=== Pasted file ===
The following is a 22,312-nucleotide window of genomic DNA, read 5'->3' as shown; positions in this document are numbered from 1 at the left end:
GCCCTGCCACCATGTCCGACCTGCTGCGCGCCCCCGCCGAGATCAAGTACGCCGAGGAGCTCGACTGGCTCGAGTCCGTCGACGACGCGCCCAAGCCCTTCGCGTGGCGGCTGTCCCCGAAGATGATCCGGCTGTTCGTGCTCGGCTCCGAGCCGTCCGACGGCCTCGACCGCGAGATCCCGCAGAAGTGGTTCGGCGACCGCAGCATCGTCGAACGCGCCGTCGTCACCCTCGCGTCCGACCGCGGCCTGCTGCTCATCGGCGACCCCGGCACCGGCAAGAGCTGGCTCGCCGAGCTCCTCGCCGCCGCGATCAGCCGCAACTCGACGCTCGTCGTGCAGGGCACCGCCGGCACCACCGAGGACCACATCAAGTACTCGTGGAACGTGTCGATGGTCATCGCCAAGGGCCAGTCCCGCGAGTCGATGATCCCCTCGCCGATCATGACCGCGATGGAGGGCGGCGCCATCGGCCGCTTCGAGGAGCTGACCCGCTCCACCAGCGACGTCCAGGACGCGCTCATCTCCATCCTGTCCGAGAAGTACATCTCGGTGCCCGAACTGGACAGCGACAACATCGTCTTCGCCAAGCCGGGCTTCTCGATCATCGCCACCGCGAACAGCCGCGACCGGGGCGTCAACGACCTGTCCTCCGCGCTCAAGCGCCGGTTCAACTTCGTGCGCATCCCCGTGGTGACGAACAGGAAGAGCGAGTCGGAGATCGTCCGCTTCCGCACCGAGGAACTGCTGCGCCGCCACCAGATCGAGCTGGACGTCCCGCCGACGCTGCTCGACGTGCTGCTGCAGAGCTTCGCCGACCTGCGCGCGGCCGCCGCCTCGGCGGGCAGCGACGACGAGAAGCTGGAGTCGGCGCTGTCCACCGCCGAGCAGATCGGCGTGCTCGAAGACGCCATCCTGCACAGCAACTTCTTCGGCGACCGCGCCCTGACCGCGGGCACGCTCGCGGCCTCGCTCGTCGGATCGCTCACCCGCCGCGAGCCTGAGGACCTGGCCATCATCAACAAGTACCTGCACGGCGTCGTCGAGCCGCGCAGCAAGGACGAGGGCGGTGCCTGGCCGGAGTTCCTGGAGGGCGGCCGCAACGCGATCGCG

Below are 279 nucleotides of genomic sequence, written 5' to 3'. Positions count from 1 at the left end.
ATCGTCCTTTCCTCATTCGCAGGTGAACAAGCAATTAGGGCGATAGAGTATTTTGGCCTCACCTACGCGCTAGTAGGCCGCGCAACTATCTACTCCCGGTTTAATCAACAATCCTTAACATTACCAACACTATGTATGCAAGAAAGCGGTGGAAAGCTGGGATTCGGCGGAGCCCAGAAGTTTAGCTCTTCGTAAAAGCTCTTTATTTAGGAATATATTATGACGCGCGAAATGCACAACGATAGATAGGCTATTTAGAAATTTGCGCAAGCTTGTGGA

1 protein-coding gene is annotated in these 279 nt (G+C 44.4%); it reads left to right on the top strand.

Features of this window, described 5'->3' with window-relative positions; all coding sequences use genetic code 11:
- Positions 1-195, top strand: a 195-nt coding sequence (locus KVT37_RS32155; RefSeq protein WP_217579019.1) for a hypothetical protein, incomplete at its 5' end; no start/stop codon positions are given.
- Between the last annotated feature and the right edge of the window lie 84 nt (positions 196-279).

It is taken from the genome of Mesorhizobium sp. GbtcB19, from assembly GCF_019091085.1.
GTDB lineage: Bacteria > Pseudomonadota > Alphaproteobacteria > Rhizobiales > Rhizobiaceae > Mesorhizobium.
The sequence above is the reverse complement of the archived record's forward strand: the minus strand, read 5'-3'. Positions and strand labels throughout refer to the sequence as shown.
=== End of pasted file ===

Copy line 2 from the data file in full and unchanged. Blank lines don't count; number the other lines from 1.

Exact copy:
GCCCTGCCACCATGTCCGACCTGCTGCGCGCCCCCGCCGAGATCAAGTACGCCGAGGAGCTCGACTGGCTCGAGTCCGTCGACGACGCGCCCAAGCCCTTCGCGTGGCGGCTGTCCCCGAAGATGATCCGGCTGTTCGTGCTCGGCTCCGAGCCGTCCGACGGCCTCGACCGCGAGATCCCGCAGAAGTGGTTCGGCGACCGCAGCATCGTCGAACGCGCCGTCGTCACCCTCGCGTCCGACCGCGGCCTGCTGCTCATCGGCGACCCCGGCACCGGCAAGAGCTGGCTCGCCGAGCTCCTCGCCGCCGCGATCAGCCGCAACTCGACGCTCGTCGTGCAGGGCACCGCCGGCACCACCGAGGACCACATCAAGTACTCGTGGAACGTGTCGATGGTCATCGCCAAGGGCCAGTCCCGCGAGTCGATGATCCCCTCGCCGATCATGACCGCGATGGAGGGCGGCGCCATCGGCCGCTTCGAGGAGCTGACCCGCTCCACCAGCGACGTCCAGGACGCGCTCATCTCCATCCTGTCCGAGAAGTACATCTCGGTGCCCGAACTGGACAGCGACAACATCGTCTTCGCCAAGCCGGGCTTCTCGATCATCGCCACCGCGAACAGCCGCGACCGGGGCGTCAACGACCTGTCCTCCGCGCTCAAGCGCCGGTTCAACTTCGTGCGCATCCCCGTGGTGACGAACAGGAAGAGCGAGTCGGAGATCGTCCGCTTCCGCACCGAGGAACTGCTGCGCCGCCACCAGATCGAGCTGGACGTCCCGCCGACGCTGCTCGACGTGCTGCTGCAGAGCTTCGCCGACCTGCGCGCGGCCGCCGCCTCGGCGGGCAGCGACGACGAGAAGCTGGAGTCGGCGCTGTCCACCGCCGAGCAGATCGGCGTGCTCGAAGACGCCATCCTGCACAGCAACTTCTTCGGCGACCGCGCCCTGACCGCGGGCACGCTCGCGGCCTCGCTCGTCGGATCGCTCACCCGCCGCGAGCCTGAGGACCTGGCCATCATCAACAAGTACCTGCACGGCGTCGTCGAGCCGCGCAGCAAGGACGAGGGCGGTGCCTGGCCGGAGTTCCTGGAGGGCGGCCGCAACGCGATCGCG